Cartoons of the Prophet Muhammad that appeared in a Danish newspaper last September have caused outrage in Muslim communities around the world. In the past week some protests have turned violent, and diplomatic missions have been attacked in several countries.
The cartoons and their republication in several European newspapers have raised serious questions about the balance between freedom of expression and respect for religious beliefs. For example, one of the cartoons depicting the Prophet with a bomb atop his turban effectively equated Islam with terror.
Professor Akbar Ahmed is Ibn Khaldun Chair of Islamic Studies at The American University in Washington and a former High Commissioner of Pakistan to Great Britain. Speaking with host Carol Castiel of VOA News Now’s Encounter program, Professor Ahmed explained that mainstream Islam forbids depiction of the Prophet.
Helle Dale, Deputy Director of the Davis Institute for International Policy Studies at the Heritage Foundation in Washington, said she thinks the Danish editor who originally commissioned the cartoons believed the European media were exhibiting signs of self-censorship. So, in reacting against some of the political correctness in the media, he was being “a bit provocative.” Professor Ahmed agreed that challenging established norms is an intellectual tradition in Europe. However, when one “deliberately” and “grossly” insults people, it suggests the real motive may be to stir up trouble in a situation where there is already tension between the majority community and Muslim immigrants. Professor Ahmed said Denmark had a good reputation for reaching out to its minorities, and he expressed his “deep sorrow” that Danish embassies have been attacked.
Helle Dale, who was born in Denmark, said she does not think that cartoons published in a privately owned Danish newspaper justified the violent reaction they have caused. She noted every week things are published in Western media that offend some individuals or groups. She suggested that there is “a bit of a cultural conflict” between Western values, such as freedom of expression, and the Muslim world “with its sensibilities.”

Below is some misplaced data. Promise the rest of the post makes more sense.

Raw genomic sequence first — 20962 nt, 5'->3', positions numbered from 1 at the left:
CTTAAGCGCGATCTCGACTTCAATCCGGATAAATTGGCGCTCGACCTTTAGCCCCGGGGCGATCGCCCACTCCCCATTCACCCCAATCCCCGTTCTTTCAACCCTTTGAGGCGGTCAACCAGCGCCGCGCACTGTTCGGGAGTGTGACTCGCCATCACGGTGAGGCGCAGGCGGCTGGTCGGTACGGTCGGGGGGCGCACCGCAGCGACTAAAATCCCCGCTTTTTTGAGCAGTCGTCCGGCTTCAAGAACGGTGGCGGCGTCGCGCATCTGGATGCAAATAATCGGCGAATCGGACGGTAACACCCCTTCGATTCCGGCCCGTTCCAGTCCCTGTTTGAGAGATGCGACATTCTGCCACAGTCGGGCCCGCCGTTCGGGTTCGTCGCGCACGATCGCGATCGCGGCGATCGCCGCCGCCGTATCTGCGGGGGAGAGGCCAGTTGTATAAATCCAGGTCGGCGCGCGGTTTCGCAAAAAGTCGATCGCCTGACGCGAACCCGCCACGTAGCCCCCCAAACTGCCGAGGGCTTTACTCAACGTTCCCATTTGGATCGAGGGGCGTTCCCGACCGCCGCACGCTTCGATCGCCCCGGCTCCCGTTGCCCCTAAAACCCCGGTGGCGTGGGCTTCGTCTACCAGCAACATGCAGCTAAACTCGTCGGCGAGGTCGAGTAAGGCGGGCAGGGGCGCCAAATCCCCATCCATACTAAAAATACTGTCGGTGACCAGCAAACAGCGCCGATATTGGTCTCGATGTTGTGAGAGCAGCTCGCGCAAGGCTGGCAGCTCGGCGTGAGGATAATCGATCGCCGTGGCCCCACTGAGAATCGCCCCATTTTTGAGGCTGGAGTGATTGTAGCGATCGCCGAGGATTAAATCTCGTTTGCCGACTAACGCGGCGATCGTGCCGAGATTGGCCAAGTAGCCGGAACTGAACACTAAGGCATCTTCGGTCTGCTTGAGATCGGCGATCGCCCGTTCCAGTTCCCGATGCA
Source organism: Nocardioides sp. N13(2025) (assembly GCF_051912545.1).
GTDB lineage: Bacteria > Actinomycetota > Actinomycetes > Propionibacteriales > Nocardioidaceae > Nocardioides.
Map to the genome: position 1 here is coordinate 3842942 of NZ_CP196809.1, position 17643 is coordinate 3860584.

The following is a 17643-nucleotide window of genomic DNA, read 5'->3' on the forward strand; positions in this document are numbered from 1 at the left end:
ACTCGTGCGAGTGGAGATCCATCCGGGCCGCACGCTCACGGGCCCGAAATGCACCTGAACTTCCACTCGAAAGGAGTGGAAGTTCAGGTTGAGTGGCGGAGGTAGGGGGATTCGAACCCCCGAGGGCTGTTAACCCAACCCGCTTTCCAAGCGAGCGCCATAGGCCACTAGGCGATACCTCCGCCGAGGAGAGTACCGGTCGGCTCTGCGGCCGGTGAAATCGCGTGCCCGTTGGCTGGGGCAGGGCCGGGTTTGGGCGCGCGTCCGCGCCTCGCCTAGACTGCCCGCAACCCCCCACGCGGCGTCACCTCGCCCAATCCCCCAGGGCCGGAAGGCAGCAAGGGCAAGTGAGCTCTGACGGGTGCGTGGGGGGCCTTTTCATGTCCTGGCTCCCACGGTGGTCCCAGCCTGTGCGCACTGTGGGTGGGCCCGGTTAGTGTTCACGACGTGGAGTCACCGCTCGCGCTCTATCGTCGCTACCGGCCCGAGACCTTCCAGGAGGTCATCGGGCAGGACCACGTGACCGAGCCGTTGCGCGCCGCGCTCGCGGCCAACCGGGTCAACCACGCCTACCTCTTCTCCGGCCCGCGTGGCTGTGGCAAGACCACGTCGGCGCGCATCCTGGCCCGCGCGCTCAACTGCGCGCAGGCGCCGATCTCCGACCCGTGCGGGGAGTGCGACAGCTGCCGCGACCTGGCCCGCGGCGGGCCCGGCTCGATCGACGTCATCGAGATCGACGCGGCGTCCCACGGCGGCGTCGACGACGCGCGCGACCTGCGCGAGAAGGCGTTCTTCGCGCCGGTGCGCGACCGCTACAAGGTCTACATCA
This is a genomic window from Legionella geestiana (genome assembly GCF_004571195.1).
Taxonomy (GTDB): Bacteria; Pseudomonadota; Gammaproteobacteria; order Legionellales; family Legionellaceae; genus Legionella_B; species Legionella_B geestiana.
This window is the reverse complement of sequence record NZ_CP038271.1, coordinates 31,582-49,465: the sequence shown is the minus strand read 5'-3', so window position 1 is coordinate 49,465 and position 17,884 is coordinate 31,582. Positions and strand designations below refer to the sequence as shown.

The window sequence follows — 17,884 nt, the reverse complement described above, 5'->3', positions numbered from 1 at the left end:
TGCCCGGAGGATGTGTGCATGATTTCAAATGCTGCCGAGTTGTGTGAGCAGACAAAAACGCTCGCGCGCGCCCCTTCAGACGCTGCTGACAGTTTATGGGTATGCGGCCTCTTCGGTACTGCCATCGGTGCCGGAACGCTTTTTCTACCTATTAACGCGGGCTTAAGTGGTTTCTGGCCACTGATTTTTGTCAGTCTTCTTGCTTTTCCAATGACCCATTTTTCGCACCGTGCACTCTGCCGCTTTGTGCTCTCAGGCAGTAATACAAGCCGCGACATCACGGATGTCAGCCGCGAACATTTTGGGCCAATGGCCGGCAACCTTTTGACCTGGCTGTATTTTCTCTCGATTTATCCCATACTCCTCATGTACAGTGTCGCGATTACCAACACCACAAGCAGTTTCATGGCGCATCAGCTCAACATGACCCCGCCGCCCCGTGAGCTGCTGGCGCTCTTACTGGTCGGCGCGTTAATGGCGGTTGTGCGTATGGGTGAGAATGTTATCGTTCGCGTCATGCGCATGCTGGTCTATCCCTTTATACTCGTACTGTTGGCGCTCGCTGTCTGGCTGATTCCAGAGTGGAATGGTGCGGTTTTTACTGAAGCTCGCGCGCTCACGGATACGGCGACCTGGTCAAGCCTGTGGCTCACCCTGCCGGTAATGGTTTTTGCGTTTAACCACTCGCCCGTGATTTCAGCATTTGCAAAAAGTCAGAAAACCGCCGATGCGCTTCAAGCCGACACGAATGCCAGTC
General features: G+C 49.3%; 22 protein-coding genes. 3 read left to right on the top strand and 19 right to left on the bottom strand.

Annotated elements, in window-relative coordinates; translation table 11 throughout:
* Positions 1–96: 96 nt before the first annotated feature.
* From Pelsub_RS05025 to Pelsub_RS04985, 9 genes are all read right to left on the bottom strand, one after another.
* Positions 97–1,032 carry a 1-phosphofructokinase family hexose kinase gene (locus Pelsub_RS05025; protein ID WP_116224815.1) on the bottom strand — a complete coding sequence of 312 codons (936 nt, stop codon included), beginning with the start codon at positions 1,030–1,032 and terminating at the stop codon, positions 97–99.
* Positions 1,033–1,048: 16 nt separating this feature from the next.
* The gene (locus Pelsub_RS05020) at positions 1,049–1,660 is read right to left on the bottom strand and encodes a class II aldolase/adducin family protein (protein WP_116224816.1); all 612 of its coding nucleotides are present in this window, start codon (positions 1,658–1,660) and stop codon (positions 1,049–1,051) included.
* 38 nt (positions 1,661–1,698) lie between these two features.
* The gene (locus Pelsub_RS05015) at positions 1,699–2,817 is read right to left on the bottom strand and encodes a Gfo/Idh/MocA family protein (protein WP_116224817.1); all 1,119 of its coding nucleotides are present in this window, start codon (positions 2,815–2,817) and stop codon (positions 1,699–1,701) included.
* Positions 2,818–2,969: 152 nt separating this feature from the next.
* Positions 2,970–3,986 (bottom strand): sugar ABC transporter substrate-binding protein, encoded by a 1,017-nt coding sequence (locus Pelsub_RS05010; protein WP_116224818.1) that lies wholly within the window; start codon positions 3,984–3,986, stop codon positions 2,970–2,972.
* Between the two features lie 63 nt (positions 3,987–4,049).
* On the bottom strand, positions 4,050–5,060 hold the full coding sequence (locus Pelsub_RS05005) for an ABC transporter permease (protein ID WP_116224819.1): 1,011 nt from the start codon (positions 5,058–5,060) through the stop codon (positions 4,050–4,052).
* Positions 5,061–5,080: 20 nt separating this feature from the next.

On the other hand, critics have argued that there has to be a sense of “responsibility” associated with freedom of expression. Professor Ahmad said that in an “age of globalization,” where what appears in one country’s media can be flashed across the world, some topics and some ethnic groups are considered “off limits.” So he questioned why in this case people are being provoked “quite unnecessarily.”
Helle Dale noted that most Muslims in Europe have reacted in a very responsible way by taking part in peaceful demonstrations and expressing their unhappiness through the “right channels.” She condemned the violence and suggested that some governments in the Muslim world have used the controversy to “radicalize” their citizens against the West to gain political advantage at home.
Professor Ahmad agreed that some leaders have used their people’s angry emotional response to the cartoons for their own political advantage. For the past two decades, he said he has publicly protested against “angry emotional outbursts,” and he totally condemns violence. But he said he also condemns and rejects insults to his religion and his Prophet. Furthermore, he would prefer a “more intellectual response” so that people on both sides can become aware of the nature of the problem.
Helle Dale noted that some state-sponsored media in the Middle East allow publication of cartoons that are anti-Semitic or that are “aimed at” Israel or the United States. Professor Ahmed agreed that these cartoons are also offensive, and he has publicly objected to them as well as to a recent television documentary that treats the notorious anti-Semitic forgery, “The Protocol of the Elders of Zion,” as fact.
Regarding what can be done to diffuse the current crisis, Helle Dale noted that Danish websites have been set up where private citizens can write greetings to people in the Muslim world expressing their feelings about the controversy. Professor Ahmed said, “We need to be more sensitive to other people’s cultures and religious beliefs.” He urged religious leaders on all sides to involve people in dialogue because the cartoon controversy has reinforced the idea of a “clash,” rather than a “dialogue,” of civilizations.
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